Q1. Just use the mh_mode file as the mode_file for a new estimation run. A lot of additional draws should also help. Also, have you checked identification?

Q2. Parameters initialized in the estimated_params or estim_params_init block overwrite the values initialized in the parameters declaration. It is common practice to set both to your best guess of what the correct parameter is. But there is no other reason they should be the same.
If you are interested in e.g. the IRF for rho=0.9, because you put stoch_simul before estimation, it might make sense to start estimation at a different values you consider more likely. In that case, the parameter values will differ

However, I am still a bit confused about the Q1. Using the mh_mode file as the mode_file for a new estimation run just remain the posterior mode constant. If my understanding is right, do I need to replace all the initial value of estimated parameters by the posterior mean for a new estimation run? If it helps, should I replace all the estimated parameter values or just the parameters of bad convergence results?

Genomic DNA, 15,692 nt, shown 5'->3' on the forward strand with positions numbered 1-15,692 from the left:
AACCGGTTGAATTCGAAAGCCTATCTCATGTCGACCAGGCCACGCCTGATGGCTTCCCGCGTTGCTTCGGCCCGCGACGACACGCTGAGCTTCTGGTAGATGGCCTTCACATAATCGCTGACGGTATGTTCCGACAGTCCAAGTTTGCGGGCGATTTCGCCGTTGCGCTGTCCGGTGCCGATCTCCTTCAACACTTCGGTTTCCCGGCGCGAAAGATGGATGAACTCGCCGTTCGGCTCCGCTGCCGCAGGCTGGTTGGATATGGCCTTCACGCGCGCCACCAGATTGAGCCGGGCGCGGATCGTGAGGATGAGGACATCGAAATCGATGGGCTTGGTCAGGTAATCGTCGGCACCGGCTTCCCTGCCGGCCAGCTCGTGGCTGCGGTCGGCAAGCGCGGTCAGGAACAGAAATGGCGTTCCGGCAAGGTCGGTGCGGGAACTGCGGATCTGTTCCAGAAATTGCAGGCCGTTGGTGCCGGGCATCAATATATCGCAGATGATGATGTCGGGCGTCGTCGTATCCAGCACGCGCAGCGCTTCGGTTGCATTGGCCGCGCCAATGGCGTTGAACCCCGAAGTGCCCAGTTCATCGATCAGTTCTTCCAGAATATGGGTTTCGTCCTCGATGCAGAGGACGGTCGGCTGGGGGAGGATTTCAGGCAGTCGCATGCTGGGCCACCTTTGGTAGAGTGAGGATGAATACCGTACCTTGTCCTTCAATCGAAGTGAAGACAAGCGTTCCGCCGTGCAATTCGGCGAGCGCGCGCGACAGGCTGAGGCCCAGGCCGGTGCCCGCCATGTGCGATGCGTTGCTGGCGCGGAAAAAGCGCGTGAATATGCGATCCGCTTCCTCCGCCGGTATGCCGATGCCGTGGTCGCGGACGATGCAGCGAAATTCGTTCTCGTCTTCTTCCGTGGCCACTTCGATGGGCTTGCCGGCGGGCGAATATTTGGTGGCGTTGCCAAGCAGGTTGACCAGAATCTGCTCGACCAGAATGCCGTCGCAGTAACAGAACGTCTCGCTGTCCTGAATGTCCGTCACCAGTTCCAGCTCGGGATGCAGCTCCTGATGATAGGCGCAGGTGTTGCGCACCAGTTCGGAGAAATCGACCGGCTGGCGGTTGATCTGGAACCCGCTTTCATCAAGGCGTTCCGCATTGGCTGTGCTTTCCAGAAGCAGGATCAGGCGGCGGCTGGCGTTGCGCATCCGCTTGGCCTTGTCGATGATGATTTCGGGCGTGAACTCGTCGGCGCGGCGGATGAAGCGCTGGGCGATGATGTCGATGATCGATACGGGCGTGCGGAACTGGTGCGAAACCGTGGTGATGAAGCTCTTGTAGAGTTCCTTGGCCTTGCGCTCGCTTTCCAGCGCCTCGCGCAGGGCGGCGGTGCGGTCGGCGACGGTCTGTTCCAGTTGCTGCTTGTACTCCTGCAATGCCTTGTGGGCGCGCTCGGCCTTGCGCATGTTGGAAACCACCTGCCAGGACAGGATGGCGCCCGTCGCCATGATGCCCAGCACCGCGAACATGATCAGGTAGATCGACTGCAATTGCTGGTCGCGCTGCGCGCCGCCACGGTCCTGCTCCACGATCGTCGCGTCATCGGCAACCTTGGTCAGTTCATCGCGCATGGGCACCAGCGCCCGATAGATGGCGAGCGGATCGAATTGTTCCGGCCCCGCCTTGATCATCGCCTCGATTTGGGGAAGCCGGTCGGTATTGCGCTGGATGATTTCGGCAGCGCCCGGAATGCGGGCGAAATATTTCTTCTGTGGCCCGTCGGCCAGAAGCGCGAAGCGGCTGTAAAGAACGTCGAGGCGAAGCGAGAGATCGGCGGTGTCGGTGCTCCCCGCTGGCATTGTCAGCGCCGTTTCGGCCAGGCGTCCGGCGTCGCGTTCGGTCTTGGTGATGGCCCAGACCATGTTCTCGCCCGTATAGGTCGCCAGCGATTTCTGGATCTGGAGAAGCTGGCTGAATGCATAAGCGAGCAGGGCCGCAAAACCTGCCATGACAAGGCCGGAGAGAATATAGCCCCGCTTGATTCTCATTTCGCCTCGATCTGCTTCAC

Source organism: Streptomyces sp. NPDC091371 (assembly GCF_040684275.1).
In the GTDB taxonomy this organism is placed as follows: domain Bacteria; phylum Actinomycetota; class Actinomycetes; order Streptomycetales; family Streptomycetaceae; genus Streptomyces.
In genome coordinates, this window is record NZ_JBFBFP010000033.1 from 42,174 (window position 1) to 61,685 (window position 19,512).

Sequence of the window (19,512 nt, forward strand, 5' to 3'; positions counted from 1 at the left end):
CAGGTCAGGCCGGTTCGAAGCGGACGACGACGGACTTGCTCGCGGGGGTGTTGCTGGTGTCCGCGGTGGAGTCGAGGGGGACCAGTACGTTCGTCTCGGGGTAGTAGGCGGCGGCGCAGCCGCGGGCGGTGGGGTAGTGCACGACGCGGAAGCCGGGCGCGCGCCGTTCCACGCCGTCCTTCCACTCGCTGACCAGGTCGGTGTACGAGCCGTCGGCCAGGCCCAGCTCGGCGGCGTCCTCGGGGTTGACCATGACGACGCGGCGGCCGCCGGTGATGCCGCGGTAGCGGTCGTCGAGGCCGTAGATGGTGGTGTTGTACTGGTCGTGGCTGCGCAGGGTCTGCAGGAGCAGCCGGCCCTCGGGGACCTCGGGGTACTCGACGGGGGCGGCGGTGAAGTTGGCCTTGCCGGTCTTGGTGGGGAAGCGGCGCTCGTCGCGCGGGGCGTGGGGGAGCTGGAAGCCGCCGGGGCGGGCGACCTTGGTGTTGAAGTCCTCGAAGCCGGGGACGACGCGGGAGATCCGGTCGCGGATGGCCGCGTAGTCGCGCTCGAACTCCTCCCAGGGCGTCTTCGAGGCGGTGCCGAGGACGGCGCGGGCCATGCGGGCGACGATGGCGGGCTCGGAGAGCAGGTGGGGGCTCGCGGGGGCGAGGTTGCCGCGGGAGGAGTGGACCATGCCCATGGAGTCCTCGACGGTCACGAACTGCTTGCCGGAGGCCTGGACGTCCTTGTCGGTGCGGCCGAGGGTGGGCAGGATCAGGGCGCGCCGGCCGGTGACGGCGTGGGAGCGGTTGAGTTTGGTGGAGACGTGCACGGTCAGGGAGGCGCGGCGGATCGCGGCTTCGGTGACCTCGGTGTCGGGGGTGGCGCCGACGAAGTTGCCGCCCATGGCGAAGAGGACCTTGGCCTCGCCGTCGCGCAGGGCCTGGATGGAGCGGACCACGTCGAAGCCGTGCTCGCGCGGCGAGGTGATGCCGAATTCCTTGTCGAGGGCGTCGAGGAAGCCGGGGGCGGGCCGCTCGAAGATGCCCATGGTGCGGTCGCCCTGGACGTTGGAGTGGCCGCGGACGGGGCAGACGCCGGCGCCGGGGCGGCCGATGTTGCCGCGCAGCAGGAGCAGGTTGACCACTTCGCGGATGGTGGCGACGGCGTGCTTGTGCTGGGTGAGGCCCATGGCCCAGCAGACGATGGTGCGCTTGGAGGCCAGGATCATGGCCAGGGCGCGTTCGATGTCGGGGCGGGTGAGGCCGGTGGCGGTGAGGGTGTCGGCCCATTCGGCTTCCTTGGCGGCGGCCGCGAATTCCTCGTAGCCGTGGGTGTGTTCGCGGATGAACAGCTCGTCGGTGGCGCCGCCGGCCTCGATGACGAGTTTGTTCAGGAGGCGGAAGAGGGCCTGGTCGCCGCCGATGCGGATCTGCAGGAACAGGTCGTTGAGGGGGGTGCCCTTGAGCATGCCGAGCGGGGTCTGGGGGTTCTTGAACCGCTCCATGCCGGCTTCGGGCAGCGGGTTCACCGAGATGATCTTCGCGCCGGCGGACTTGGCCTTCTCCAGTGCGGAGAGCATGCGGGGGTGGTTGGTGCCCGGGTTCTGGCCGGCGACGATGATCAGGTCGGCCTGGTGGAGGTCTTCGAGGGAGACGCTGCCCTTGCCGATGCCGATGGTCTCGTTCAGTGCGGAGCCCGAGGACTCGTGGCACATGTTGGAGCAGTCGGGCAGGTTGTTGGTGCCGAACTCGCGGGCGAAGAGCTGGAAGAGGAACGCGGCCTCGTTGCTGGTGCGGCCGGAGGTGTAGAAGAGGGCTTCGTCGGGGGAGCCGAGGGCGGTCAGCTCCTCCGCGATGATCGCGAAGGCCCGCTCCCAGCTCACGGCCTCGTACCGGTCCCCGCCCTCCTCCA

In addition, I will check that whether all the parameters are identified using the “identification” command. If I find that some parameters are not identified, I should calibrate the corresponding parameter? Am I right?

The mh_mode file is the mode after the MCMC run, not after mode-finding. Using it as the mode_file and them running mode-finding again (potentially with a different mode-finder) should increase your chances of finding a better mode and getting quicker convergence. If your posterior mode stays constant, your mode-finder most probably got stuck. Otherwise, the issue is not about convergence of the chains to the same mode, but about mixing. In that case, you might want to try using a user-defined jumping covariance matrix.